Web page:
Clock likely ticking down on Bucs' season
Hubert Mizell, The St.Petersburg Times, published 1 November 1999

Eric Zeier earned a passing grade, but the Bucs miserably flunked. Nothing is more elementary than snapping the football, but Tampa Bay kept flunking the clock. Daylight saving or standard, they can't seem to manage. Tick-tock can be terminal. Delay penalties cost the Bucs a touchdown against Detroit, perhaps two. Certainly any hope of winning. Maybe any realistic chance of making the NFL playoffs. This is anything but a Rolex team. A semi-perplexing season just became mega-excruciating. Was that Eric's fault?

Sunday night proved plenty. It's anything but certain that Joe Montana or Johnny Unitas in their prime could've turned a bumbling Tampa Bay offense into a touchdown factory. There are multiple problems beyond the quarterback. Zeier had little chance. Trent Dilfer understands. He did a lot of admirable stuff, that balding No. 15 from Georgia. Throwing with acceptable accuracy. Hanging in courageously while so many around Zeier were crumbling, both physically and mentally.

When, at last, there came a nice little Zeier third-quarter flick to Warrick Dunn, reaching the end zone, pulling Tampa Bay within a touchdown of the Lions (or so it seemed), the uplift would be eradicated due to NFL electronics and Bucs breakdowns. Tony Dungy remains replay hexed. Never wins one. When the Bucs coach makes a challenge, he gets zip. But let a Tampa Bay opponent make the call and Tony has a far poorer video batting average than Susan Lucci. That one on the Zeier-Dunn deal incredibly reeked.

Because the Bucs would prove inept at getting off an extra-point kick after Warrick crossed the goal, Detroit was allowed enough time to think about it and issue a belated replay challenge. You just knew ... First, it became another Zebra In the Hood setback for Dungy. Dunn's knee touched the ground before he scored. Or so the referee decided. It would not have been reviewed except for that stupid PAT delay. After that, as if by Halloween script, the Bucs would fail to score, completely disintegrating, with Mike Alstott fumbling it away.

Zeier gets no worse than 1/11th of the blame. Dilfer didn't goof it up. Confusion is too frequent, too inexpiable. It also happened in the first half, when Tampa Bay faced third and 5 at Detroit's 20-yard line. Fat chance to find the end zone. Zeier called timeout. Fine. Be sure of your plans. But then, after the break, Tampa Bay muddled around and got flagged for a delay penalty. How dumb is that? That opportunity too went down in flames.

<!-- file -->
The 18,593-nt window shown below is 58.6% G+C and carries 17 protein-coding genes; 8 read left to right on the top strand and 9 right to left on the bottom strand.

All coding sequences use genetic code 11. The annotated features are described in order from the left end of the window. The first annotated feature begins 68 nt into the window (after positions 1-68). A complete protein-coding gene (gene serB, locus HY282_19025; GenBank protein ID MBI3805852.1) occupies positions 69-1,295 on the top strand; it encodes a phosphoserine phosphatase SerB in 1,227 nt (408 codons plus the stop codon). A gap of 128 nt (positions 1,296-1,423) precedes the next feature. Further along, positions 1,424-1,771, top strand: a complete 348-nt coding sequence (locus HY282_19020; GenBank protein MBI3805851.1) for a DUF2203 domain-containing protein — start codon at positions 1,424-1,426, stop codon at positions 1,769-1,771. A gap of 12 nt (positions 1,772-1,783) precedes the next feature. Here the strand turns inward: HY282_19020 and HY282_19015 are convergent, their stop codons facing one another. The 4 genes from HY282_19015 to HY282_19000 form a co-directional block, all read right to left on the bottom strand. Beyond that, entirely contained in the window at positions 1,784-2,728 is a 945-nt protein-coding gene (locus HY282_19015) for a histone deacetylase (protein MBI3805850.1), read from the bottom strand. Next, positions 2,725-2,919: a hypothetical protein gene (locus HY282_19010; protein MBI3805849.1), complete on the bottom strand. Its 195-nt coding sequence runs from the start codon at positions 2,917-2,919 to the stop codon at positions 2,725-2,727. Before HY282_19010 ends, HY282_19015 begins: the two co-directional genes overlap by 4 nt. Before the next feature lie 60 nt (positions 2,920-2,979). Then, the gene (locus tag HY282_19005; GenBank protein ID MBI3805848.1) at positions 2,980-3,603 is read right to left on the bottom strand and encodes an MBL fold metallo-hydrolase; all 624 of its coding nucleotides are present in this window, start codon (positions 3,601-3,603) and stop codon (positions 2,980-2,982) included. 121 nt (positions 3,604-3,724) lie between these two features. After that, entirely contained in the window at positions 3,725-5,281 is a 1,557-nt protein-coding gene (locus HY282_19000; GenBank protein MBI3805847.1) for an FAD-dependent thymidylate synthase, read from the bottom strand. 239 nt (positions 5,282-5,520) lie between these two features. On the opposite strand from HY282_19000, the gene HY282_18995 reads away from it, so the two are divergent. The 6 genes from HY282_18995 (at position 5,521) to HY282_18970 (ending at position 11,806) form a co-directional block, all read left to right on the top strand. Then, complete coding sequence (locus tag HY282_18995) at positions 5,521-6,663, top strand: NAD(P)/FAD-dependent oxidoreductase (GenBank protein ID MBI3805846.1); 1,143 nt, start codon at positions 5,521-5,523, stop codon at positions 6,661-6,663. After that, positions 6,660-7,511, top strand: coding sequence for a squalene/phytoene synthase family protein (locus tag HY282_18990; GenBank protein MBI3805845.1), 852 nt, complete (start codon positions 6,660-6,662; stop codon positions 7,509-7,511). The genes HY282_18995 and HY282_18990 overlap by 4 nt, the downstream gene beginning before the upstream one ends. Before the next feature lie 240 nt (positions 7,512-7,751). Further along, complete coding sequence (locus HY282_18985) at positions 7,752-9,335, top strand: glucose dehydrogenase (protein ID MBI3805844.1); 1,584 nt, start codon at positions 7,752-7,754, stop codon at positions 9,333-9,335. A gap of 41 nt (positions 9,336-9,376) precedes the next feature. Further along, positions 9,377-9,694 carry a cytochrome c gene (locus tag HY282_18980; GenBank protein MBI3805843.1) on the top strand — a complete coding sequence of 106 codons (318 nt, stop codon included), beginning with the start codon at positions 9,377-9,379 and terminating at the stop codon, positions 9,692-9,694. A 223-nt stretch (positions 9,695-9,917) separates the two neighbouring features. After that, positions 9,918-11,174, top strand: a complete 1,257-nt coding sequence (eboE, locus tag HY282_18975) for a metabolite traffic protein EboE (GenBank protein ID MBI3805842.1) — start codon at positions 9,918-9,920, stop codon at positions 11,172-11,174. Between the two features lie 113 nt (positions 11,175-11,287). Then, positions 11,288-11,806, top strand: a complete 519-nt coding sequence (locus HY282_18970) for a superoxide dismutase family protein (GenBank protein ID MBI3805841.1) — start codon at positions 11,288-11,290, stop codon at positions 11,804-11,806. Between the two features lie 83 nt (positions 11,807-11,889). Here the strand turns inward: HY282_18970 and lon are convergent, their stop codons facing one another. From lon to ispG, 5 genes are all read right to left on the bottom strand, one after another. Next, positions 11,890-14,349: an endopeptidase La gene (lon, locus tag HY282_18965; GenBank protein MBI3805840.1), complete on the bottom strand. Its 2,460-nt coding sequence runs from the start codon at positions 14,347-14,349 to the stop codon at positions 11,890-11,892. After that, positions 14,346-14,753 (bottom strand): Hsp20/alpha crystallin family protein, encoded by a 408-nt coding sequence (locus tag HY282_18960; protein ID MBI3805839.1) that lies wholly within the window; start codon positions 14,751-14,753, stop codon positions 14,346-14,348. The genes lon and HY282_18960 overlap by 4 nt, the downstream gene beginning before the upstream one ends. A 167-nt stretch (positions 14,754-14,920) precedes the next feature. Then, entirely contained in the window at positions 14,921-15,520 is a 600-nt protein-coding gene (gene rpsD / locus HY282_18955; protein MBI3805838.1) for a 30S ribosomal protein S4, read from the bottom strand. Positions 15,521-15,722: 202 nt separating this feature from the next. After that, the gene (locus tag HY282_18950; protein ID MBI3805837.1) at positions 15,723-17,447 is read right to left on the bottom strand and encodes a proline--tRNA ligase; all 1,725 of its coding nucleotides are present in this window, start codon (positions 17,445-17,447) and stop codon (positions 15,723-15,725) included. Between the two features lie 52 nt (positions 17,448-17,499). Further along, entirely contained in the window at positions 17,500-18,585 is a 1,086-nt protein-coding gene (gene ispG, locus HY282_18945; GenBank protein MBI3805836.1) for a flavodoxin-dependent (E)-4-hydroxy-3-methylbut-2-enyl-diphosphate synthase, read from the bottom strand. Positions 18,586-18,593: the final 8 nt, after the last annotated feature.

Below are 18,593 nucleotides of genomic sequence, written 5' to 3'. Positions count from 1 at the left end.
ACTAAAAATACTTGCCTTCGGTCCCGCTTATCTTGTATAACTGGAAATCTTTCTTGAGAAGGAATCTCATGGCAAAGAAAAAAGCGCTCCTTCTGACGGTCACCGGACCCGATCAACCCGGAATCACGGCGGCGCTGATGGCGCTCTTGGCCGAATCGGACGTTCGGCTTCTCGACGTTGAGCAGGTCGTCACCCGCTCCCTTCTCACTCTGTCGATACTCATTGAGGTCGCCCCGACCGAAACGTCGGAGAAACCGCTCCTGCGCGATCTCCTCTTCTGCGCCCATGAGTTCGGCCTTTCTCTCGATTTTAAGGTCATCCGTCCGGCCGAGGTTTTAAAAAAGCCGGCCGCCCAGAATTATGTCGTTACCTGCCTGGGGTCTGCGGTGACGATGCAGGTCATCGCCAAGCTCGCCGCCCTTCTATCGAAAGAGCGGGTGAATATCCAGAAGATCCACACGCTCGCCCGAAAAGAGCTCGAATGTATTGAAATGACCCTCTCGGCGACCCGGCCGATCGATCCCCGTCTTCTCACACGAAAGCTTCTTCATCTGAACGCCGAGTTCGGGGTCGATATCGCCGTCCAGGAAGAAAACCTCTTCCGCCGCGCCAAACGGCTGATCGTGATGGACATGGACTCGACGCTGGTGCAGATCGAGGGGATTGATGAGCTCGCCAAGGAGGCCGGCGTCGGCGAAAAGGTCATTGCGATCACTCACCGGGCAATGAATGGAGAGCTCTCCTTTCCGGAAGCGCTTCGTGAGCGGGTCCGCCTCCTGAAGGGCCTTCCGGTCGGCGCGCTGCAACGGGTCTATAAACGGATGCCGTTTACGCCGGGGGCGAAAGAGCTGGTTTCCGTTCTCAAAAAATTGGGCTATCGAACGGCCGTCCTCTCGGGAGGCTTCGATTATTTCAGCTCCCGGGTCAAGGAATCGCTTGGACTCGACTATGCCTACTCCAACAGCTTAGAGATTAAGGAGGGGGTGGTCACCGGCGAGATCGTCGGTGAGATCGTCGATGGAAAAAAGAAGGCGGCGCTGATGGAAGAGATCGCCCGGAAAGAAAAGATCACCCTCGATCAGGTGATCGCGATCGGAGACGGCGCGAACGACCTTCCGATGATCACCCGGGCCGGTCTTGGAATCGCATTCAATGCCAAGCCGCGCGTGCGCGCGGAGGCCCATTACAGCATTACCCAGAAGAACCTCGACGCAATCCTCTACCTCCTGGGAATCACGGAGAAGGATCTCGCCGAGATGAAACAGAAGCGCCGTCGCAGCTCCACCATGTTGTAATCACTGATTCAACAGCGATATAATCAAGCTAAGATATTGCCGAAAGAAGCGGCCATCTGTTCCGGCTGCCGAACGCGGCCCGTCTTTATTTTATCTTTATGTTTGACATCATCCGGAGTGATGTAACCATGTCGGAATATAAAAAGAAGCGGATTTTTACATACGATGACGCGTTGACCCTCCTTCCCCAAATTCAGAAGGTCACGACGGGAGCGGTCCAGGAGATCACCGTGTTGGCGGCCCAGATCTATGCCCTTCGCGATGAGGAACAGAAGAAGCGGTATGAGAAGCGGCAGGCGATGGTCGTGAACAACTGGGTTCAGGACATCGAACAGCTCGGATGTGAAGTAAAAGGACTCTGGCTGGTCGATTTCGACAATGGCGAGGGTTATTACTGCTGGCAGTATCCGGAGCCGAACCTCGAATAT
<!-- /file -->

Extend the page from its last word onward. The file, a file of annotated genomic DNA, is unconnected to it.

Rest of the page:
Pushed back to a third and 10, Bucs challenges multiplied. Breakdown became total. They wound up having a Martin Gramatica field goal blocked. Dilfer had to think, "Been there, suffered that."

For the Bucs, the game had October enormity. Having lost 8 of 9 on the NFC Central road, could Tampa Bay reaffirm its division manhood? We now know the answer. Make it 1 success in 10. Clock's still running on their slump. Oh, did I say clock?

How strange it had to feel for Dilfer. That first time, with 13:11 left in the opening quarter, watching from the bench, wearing a ballcap instead of a helmet, as Zeier led Tampa Bay's offense onto the field. First start he'd missed since Christmas Eve 1994. Zeier, when given even a sliver of a chance by his Bucs comrades, performed okay. Seldom missing open receivers. Throwing a nice deep ball to Jacquez Green. Hitting an 11-yard bullet to Reidel Anthony on a sideline curl. Managing a bit of scrambling, although that is not one of Eric's notable gift.

Tampa Bay's offensive line was too frequently poor at dealing with Detroit's rush. Dunn found a bit of night light for running plays, but Alstott fired a blank. Nothing was more nauseating that those nonsensical delay calls. Any whisper of a Bucs chance was strangled by their own ridiculous clock work. Anybody got the time?